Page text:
Global equity markets posted an impressive weekly upside that initially stemmed from unexpectedly strong Chinese manufacturing data and was fueled by a strong domestic labor market report later in the week. The FTSE All World Equity index closed the week higher by 1.75% while the best performer domestically proved to be the Standard & Poor’s (S&P) 400 midcap index, which gained an impressive 2.79%. The ecstatic nature of market behavior following the release of positive economic data points from China provides further evidence that market participants remain thirsty for any and all positive catalysts associated with Chinese economic growth. Strong manufacturing data was clearly positive, yet the best catalyst may likely be an eventual path to sustained trade policies between the U.S. and China. We remain optimistic that the likelihood of a trade deal announcement in the first half of 2019 is still in play and may provide ample support for risk assets globally. High level negotiations are recurring frequently and the desire for a solution may provide clues as to the depth of the current business cycle.
Data tied to strong manufacturing growth during the week was also evident domestically as the ISM Manufacturing index posted an unexpected upside. While the index has been in an expansionary mode for a good portion of the past 7-8 years, recent trends were pointing to slower growth. The latest data bucked that trend but it’s important to never build decisive observations based on a single data point. The release of February retail sales growth was also an important announcement during the week given that it provides an ample look at consumer health. Growth failed to materialize as expected while the previous months’ data was revised slightly higher. Overall retail sales have been consistently viewed as a potential indicator of the longevity of the business cycle. Its historical significance is certainly strong yet weakness in the data has not always boded negatively for the economy, or for risk assets (i.e. global equity markets). By carefully gauging retail sales in conjunction with consumer sentiment data and labor market data, we may be able to get a better sense of where things stand. As it relates to the former, sentiment remains strong and has approached recent record highs. On the latter, the data released during the week shed positive light on the domestic employment landscape. The U.S. economy added 196,000 jobs in March while hourly earnings growth managed to increase at an annualized pace of 3.2%. The report outpaced economists’ estimates and was a welcomed announcement relative to February’s job growth of a mere 20,000. Despite the weak February data, however, the current three-month average private job creation, through March, stands at an impressive 180,000. The significance of such growth cannot be undermined, and it allows us to internally nullify the perceived negative impact of February’s announcement. As we look ahead, our internal belief is that the maturity of the labor market cannot sustain private job creation north of 150,000– 170,000 per month. Downside volatility could be more widely visible (and should be expected), which is a normal occurrence within the late stages of the current business cycle. Overall wage growth data may likely be the strongest catalyst to sway sentiment for market participants.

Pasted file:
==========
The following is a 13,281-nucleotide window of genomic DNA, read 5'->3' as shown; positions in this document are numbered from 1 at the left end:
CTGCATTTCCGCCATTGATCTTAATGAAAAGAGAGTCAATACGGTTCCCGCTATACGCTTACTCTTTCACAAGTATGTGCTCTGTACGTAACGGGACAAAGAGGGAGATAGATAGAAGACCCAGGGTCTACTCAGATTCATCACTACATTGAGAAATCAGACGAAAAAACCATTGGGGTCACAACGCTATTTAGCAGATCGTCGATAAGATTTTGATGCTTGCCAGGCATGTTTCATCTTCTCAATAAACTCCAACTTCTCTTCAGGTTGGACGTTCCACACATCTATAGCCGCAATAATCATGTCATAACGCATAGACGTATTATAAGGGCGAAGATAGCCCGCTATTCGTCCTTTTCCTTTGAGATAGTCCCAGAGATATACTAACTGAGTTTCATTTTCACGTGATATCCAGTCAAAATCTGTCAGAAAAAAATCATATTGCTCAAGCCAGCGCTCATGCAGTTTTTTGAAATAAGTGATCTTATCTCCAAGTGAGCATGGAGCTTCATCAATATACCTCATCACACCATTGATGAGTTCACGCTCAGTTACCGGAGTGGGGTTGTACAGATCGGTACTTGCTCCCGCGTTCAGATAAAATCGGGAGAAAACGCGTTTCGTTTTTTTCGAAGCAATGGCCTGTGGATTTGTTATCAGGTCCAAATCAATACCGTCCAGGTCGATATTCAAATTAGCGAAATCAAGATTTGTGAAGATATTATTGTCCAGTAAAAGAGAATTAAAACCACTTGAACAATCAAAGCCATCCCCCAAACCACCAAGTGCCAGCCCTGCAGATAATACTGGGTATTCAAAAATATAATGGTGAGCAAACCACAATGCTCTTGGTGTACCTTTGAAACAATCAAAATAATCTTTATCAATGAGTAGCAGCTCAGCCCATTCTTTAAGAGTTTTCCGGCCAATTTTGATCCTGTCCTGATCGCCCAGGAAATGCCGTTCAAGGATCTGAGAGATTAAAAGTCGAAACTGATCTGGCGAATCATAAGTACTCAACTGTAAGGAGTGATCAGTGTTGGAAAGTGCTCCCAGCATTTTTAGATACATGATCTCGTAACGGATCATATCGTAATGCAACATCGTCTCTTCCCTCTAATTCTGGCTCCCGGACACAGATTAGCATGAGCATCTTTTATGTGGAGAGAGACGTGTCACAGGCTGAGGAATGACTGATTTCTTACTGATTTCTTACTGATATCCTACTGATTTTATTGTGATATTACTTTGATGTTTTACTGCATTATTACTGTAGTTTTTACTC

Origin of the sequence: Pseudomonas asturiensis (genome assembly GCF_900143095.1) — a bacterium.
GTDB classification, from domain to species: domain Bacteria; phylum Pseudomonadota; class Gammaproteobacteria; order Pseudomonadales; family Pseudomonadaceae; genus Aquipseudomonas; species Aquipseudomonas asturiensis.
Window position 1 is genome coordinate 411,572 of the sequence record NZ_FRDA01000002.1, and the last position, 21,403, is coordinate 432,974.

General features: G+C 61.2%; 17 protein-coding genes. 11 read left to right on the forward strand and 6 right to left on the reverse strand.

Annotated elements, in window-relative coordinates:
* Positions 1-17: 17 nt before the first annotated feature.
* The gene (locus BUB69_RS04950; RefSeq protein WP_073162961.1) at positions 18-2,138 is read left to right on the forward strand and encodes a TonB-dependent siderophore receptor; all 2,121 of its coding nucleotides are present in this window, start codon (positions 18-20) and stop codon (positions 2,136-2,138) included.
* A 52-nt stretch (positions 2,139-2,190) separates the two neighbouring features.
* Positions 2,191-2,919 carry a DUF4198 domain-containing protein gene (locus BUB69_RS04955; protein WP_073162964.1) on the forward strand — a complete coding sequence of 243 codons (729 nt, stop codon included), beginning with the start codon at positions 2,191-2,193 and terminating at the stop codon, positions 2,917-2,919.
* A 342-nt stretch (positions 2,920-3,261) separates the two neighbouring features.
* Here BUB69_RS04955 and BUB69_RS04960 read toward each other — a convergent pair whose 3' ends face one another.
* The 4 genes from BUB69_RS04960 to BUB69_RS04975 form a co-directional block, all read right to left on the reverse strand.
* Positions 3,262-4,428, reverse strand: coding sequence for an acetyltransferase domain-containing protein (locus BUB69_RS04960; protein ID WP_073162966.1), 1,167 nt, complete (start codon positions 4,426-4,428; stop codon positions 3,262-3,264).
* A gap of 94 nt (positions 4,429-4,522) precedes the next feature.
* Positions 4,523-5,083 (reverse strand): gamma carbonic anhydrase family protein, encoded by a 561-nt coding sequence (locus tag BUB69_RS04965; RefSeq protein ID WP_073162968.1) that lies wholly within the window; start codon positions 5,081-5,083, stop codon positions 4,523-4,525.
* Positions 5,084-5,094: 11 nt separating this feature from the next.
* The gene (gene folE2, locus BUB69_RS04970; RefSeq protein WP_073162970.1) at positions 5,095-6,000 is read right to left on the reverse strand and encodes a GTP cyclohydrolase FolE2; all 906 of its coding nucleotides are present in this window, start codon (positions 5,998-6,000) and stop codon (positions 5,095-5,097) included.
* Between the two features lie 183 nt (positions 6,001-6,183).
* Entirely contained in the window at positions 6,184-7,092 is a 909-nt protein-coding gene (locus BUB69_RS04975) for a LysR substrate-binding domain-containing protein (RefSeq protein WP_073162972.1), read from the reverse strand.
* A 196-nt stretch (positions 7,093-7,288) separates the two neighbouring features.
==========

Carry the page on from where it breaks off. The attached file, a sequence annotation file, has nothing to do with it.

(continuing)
On the international front, developments in Germany and Italy have dominated headlines as the possibility of a slowdown remains possible. Italian economic growth has likely fully stalled (and contracted) while the overall manufacturing backdrop in Germany remains in troubled territory. Coupling the developments with the ongoing populism political movement provides for an even more stagnant economic backdrop. More to come on this topic as we assess its global impact.
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Investment advice offered through CX Institutional, a registered investment advisor.
The opinions voiced in this material are for general information only and are not intended to provide specific advice or recommendations for any individual. To determine which investment(s) may be appropriate for you, consult your financial advisor prior to investing. All performance referenced is historical and is no guarantee of future results. All indices are unmanaged and cannot be invested into directly. The economic forecasts set forth in the presentation may not develop as predicted.